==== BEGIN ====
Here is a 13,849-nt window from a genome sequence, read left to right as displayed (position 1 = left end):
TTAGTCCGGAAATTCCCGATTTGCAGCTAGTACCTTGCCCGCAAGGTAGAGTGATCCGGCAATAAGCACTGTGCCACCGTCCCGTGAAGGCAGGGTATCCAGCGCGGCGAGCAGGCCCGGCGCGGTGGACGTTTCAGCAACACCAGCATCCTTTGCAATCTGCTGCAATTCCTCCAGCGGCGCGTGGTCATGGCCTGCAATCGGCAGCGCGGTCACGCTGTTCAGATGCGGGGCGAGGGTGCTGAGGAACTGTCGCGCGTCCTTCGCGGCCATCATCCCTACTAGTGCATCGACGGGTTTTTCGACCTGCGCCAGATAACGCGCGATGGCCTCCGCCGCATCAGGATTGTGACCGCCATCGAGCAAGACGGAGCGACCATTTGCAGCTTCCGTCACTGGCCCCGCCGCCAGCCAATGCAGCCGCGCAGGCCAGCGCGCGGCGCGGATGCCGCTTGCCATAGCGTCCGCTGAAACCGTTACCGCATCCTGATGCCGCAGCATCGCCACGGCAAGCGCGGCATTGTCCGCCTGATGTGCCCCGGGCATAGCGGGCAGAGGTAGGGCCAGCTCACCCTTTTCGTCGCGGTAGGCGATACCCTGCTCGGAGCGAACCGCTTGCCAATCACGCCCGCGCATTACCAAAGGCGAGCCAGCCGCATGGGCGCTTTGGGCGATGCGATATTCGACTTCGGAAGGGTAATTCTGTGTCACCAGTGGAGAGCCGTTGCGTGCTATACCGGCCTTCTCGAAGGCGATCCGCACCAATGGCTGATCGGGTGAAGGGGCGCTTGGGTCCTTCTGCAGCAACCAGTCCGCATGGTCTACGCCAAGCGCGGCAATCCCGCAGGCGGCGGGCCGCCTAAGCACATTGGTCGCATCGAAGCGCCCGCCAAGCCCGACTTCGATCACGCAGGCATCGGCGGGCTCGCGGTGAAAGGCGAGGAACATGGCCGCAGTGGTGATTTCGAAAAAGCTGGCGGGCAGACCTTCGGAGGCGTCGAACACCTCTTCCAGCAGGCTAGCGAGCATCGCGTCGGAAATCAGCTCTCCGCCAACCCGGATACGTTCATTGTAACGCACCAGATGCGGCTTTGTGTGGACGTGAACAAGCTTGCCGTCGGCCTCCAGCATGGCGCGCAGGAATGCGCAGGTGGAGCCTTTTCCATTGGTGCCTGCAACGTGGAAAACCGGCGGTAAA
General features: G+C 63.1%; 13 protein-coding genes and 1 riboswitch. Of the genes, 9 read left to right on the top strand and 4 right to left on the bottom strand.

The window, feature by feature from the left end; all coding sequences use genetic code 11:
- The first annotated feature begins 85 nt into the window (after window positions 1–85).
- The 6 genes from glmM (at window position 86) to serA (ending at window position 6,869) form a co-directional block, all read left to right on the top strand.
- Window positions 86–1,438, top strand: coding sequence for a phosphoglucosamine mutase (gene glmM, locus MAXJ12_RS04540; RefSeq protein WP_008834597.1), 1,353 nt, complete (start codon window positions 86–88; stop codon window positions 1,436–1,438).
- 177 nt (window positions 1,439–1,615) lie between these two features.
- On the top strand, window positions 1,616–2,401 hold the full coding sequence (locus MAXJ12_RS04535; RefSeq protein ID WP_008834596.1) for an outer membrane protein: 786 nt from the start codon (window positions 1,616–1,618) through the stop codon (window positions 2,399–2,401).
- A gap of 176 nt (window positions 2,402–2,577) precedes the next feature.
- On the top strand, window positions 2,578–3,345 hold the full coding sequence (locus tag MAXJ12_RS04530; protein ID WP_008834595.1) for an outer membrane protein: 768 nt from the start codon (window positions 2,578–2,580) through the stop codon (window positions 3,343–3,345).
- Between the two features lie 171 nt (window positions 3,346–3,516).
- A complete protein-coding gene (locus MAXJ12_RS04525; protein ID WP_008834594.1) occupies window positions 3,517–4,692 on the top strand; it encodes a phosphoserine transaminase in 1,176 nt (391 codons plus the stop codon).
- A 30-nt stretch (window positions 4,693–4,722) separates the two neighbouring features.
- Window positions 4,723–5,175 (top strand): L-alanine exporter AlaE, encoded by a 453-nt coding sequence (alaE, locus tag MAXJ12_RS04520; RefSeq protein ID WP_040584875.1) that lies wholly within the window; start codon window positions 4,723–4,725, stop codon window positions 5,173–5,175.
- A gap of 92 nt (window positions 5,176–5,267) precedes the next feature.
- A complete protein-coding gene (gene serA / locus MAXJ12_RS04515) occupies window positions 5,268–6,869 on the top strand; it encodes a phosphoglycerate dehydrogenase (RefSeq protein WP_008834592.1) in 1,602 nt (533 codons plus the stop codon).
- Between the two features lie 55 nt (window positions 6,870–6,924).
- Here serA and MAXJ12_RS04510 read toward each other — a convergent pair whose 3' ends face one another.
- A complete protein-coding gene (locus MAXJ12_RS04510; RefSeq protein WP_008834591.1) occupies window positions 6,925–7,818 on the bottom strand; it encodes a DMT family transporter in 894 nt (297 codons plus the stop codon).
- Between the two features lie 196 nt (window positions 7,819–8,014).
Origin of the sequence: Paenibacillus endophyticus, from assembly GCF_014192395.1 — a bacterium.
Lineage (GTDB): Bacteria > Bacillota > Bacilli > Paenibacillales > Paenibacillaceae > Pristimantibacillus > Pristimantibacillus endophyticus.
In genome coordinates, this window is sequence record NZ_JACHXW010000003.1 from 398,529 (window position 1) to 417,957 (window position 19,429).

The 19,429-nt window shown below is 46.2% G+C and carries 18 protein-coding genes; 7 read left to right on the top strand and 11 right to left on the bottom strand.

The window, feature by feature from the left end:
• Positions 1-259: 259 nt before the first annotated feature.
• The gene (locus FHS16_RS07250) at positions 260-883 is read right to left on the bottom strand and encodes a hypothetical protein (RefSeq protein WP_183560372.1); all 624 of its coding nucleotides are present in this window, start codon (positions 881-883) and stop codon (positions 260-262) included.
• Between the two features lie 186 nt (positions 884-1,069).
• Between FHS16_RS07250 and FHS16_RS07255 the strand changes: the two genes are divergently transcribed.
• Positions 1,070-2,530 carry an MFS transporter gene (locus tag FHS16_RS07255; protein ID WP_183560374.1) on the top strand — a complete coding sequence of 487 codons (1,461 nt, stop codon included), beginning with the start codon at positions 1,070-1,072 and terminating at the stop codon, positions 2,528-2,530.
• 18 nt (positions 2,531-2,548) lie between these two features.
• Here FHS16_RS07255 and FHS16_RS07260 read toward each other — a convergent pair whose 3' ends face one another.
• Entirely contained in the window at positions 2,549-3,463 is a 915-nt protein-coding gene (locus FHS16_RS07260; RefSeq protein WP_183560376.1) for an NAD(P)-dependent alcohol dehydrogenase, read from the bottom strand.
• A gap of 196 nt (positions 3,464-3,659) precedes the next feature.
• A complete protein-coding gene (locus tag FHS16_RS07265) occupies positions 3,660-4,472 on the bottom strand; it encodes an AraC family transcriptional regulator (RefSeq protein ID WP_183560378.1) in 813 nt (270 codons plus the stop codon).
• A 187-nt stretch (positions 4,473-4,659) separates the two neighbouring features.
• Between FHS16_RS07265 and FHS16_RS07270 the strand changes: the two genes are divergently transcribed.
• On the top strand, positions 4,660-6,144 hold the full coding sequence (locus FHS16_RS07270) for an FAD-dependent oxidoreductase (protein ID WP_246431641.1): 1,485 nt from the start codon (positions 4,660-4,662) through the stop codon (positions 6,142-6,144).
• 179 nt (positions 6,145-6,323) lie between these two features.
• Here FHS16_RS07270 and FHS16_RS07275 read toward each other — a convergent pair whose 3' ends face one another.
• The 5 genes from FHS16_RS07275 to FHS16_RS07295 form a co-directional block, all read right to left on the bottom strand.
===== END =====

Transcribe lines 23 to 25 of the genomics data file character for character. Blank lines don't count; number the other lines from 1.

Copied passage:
Lineage (GTDB): Bacteria > Bacillota > Bacilli > Paenibacillales > Paenibacillaceae > Pristimantibacillus > Pristimantibacillus endophyticus.
In genome coordinates, this window is sequence record NZ_JACHXW010000003.1 from 398,529 (window position 1) to 417,957 (window position 19,429).

The 19,429-nt window shown below is 46.2% G+C and carries 18 protein-coding genes; 7 read left to right on the top strand and 11 right to left on the bottom strand.